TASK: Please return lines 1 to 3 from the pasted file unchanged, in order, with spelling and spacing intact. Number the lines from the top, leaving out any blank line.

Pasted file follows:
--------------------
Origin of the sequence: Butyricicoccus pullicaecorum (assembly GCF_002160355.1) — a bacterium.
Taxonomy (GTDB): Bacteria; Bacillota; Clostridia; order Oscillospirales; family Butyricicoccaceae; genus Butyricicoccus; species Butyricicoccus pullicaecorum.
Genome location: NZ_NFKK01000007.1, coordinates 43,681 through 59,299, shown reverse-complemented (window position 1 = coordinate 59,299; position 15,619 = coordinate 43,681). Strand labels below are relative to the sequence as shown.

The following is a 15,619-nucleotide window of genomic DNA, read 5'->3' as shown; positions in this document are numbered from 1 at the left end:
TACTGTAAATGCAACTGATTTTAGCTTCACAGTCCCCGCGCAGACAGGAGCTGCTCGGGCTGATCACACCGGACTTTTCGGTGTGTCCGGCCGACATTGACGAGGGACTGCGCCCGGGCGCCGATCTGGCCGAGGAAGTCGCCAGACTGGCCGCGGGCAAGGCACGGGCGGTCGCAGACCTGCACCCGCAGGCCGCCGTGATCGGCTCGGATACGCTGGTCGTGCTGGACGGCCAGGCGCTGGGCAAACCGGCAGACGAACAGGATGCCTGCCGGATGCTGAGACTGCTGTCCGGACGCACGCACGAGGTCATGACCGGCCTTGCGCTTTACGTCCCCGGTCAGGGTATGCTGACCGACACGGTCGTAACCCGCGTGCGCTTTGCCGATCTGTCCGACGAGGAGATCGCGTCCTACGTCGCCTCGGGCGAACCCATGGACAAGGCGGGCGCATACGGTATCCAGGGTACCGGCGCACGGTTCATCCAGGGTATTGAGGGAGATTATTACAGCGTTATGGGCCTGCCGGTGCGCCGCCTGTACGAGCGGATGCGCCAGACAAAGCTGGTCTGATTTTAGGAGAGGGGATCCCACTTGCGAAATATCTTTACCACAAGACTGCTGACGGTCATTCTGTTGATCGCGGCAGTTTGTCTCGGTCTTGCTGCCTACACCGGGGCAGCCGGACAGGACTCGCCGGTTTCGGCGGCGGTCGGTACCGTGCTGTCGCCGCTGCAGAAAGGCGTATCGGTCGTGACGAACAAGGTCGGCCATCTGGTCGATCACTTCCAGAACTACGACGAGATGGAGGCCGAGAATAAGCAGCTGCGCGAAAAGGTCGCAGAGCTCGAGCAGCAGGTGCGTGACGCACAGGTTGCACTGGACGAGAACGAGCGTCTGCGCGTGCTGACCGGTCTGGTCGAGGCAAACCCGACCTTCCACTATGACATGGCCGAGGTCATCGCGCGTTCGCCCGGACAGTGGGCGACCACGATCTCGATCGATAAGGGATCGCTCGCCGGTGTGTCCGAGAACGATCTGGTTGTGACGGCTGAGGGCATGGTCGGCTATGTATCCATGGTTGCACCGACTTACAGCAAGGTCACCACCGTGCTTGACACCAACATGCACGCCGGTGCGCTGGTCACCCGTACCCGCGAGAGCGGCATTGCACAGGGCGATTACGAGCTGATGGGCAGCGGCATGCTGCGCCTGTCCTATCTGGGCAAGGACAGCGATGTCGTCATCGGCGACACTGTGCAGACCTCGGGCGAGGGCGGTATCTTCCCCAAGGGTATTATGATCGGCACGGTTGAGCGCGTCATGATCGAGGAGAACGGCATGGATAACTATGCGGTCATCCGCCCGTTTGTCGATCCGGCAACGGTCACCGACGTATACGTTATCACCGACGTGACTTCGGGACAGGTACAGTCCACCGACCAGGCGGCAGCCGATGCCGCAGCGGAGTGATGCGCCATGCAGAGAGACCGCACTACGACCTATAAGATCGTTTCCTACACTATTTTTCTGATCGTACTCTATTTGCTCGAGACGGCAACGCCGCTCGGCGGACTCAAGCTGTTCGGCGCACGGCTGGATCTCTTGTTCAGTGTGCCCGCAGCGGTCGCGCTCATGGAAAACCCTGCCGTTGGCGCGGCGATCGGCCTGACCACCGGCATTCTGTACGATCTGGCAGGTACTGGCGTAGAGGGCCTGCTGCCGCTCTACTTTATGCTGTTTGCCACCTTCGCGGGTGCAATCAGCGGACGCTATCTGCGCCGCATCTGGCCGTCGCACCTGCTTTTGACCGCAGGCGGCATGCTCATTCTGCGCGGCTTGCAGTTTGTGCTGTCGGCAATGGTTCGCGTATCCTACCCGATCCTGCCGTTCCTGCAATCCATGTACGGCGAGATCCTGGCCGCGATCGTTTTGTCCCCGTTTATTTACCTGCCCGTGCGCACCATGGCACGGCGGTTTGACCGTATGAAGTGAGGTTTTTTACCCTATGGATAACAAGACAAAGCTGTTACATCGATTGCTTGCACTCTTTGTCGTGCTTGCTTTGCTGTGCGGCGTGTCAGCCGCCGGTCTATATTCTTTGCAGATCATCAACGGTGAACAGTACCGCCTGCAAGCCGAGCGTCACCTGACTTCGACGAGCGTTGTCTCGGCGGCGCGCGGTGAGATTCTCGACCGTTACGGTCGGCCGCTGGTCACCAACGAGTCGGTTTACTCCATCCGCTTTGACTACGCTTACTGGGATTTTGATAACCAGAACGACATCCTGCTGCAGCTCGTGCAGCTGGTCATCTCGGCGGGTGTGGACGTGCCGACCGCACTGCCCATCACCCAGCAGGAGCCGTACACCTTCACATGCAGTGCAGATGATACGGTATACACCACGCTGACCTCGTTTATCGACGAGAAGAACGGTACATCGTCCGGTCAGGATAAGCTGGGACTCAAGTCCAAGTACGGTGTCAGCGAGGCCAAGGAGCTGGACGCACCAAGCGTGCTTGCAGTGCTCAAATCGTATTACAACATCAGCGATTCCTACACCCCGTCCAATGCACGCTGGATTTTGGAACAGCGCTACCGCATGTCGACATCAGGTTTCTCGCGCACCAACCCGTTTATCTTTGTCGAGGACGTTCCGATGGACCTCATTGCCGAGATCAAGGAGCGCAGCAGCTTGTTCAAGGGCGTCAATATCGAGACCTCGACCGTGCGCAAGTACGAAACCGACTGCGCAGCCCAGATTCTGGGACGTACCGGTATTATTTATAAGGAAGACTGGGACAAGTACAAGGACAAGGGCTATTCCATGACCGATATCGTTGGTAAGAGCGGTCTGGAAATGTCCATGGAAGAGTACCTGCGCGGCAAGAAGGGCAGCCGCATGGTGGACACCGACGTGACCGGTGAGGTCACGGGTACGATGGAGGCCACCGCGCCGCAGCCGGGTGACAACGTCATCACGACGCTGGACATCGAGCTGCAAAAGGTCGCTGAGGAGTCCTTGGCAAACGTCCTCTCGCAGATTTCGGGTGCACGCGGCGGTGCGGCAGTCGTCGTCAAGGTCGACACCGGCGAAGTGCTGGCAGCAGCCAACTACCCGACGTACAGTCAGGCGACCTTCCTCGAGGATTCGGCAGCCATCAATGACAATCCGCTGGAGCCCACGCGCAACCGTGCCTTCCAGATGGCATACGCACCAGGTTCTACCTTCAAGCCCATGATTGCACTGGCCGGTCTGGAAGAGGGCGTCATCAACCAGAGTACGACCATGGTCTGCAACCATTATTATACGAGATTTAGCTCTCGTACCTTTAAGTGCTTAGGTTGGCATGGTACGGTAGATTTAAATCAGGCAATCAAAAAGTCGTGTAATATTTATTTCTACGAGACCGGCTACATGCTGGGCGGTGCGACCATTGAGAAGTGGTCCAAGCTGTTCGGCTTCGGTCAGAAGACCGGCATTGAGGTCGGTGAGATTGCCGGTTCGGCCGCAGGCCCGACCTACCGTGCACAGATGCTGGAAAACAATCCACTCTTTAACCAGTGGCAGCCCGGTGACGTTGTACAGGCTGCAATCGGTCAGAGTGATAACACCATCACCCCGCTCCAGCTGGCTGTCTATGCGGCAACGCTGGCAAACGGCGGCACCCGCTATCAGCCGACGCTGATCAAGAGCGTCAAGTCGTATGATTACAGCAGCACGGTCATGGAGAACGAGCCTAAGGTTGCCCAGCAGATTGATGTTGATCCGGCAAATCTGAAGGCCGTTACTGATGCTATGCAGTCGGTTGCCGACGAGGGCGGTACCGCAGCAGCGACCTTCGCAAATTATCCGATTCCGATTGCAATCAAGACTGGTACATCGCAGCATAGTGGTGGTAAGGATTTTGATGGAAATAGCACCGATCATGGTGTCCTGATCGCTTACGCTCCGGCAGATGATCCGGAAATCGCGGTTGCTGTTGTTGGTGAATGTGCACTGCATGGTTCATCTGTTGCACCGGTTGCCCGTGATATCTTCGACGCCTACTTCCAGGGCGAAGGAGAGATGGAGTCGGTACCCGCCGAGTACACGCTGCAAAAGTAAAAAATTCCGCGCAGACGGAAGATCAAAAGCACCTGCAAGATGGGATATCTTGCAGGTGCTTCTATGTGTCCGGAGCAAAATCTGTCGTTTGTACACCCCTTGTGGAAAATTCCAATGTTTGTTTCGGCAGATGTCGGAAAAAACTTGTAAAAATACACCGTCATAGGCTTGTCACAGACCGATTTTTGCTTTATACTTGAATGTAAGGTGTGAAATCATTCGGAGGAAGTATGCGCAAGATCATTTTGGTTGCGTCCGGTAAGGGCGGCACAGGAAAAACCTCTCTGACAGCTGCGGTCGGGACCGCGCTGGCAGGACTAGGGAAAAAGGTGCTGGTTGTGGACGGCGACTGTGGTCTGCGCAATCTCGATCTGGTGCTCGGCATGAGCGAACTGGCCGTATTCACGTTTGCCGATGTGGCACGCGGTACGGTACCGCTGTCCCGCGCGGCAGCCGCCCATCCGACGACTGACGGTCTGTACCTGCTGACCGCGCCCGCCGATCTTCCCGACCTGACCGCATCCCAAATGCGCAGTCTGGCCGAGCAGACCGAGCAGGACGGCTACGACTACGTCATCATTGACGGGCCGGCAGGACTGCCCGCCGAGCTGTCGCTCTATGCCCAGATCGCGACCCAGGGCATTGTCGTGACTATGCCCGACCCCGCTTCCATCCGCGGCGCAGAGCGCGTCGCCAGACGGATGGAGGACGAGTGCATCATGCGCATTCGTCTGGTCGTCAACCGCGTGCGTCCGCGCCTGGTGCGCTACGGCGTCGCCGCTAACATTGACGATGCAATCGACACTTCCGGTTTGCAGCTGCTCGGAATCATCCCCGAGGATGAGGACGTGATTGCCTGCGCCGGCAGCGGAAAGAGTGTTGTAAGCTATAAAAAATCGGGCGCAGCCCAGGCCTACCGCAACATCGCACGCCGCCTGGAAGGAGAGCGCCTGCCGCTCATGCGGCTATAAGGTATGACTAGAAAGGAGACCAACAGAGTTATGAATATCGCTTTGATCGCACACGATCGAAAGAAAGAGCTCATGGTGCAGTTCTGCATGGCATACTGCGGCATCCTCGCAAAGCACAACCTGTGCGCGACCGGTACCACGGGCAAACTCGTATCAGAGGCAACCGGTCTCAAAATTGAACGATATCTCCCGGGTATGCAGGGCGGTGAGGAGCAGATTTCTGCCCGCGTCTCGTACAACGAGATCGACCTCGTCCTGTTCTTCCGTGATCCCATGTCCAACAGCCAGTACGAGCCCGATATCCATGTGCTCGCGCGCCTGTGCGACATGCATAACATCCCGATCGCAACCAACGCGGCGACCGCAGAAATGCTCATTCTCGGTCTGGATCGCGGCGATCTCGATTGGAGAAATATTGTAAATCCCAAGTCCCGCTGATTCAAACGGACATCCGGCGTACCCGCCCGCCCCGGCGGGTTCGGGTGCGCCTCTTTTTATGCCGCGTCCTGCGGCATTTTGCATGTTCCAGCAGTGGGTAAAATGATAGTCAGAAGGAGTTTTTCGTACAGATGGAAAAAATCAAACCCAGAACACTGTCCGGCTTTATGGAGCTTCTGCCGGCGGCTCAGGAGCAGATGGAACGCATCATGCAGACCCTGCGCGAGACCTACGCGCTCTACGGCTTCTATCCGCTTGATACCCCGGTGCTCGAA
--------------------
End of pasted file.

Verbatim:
Origin of the sequence: Butyricicoccus pullicaecorum (assembly GCF_002160355.1) — a bacterium.
Taxonomy (GTDB): Bacteria; Bacillota; Clostridia; order Oscillospirales; family Butyricicoccaceae; genus Butyricicoccus; species Butyricicoccus pullicaecorum.
Genome location: NZ_NFKK01000007.1, coordinates 43,681 through 59,299, shown reverse-complemented (window position 1 = coordinate 59,299; position 15,619 = coordinate 43,681). Strand labels below are relative to the sequence as shown.